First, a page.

Long before air conditioning, stoops and porches were a major part of community life in cities and small towns alike because they served as places to cool off and relax. As a result, they became a platform for connections among neighbors and a key part of our social infrastructure.
With something as simple as a front porch or stoop, the life inside a home is brought outside. These are transitional spaces between home life and the outside world. By welcoming someone to our porch, we share a piece of our lives with them.
Porches are at their best when they weave blocks and streets together through social life — along with our sidewalks and yards, they can be the places where we play, gather, and socialize.
Porches are the sites of countless favors between neighbors, conversations sparked by chance encounters, and special moments like holiday caroling or trick-or-treating. It is for this reason that, though porches are often an extension of one's private home, they can also provide a benefit to the community.
"Of porches there are two sorts: the decorative and the useful, the porch that is only a platform and the porch you can lie around on in your pajamas and read the Sunday Paper" – Garrison Keillor
In this article, we explore examples of porches and stoops, which we think of as stages for social life in our communities. They take many forms, but one thing that we know is that we need to protect them as a valuable part of our homes, communities, and shared spaces.
Amsterdam is a gracious and embracing city that bends over backward to draw you in and make you feel comfortable. As a result, improvisation is rampant and every little nook and cranny has found a use. Porches of all kinds create a draw for the many pedestrians and cyclists passing by.
Cobble Hill, Brooklyn
In Cobble Hill, neighbors seem to redefine the porch, transforming front stoops and entry spaces into Halloween experiences for trick-or-treaters, gathering spaces for celebrations, and simply pleasant spots to sit and rest.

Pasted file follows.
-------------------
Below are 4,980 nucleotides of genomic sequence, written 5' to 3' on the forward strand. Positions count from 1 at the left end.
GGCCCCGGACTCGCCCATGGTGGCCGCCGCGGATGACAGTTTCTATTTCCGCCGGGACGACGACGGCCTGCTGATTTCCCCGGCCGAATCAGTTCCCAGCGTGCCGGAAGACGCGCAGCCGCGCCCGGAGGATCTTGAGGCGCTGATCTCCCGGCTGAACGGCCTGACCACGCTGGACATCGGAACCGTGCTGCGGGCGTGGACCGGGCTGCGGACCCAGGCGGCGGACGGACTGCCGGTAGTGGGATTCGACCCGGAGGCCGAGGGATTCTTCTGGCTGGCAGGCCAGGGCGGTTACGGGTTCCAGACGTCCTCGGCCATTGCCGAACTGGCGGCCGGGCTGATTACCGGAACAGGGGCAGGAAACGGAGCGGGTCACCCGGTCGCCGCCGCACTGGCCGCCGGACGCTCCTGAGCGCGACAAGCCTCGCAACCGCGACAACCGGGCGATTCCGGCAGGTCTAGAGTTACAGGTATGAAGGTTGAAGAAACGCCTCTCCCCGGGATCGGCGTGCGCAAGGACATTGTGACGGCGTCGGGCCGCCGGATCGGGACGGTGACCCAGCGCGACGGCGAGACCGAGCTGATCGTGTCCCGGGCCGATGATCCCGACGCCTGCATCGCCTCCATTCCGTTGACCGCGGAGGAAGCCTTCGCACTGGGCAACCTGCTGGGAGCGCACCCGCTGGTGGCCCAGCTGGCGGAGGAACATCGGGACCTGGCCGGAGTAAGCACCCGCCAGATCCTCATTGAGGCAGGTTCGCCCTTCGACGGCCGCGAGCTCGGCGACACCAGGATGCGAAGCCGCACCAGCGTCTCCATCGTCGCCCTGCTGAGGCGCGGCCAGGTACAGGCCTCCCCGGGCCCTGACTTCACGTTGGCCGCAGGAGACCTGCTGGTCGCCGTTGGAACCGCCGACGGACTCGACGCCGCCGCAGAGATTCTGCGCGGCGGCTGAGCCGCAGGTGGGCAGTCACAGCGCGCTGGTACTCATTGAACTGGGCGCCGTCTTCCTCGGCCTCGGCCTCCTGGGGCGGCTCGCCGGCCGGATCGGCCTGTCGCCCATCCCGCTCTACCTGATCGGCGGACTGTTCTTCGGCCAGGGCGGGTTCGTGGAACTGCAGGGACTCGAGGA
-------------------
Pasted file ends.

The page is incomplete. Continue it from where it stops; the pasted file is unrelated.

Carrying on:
Small Town Porch Life
"The House itself is of minor importance. Its relationship to the community is the thing that really counts." – Clarence Stein
In many parts of the U.S., the southern states especially, porches are actively used and continue to serve an important social purpose. They are an extension of the living room and contribute greatly to the life of the street.
Raleigh, NC, in particular benefits from a downtown core of dense neighborhoods with a vibrant “porch culture.” Walking around town, it becomes clear how this partially built space, the porch, allows homeowners to express themselves and adds rich variety to the street. Each one is furnished and used in a different way, like a stage set.
In fact, it is because porches are incomplete, only half-built, that they allow homeowners to “finish” them in so many varied ways. Interior life spills out and each family chooses to inhabit the space differently, often transforming the space depending on the occasion or time of year. This is especially apparent during the holidays when the porch provides a place to “dress up” your house. The variety of holiday “costumes” homes wear in Raleigh is extraordinary.
As springtime birds and bunnies are intuitively stirred to custom build their nests this time of year, it is a reminder to us to intuitively build our own habitat, one that serves our innate human needs and allows us to thrive.
There are entire blocks in Wallingford where every house has a porch. People love their town, something that is easy to see just by walking down a residential street. The styles and configurations of porches also offer a great variety — but they all share a social function.
Other porches on the same block provide a view into the types of homes and neighborhoods that make up so much of Wallingford.
Many residential multi-family houses have porches, both shared and private.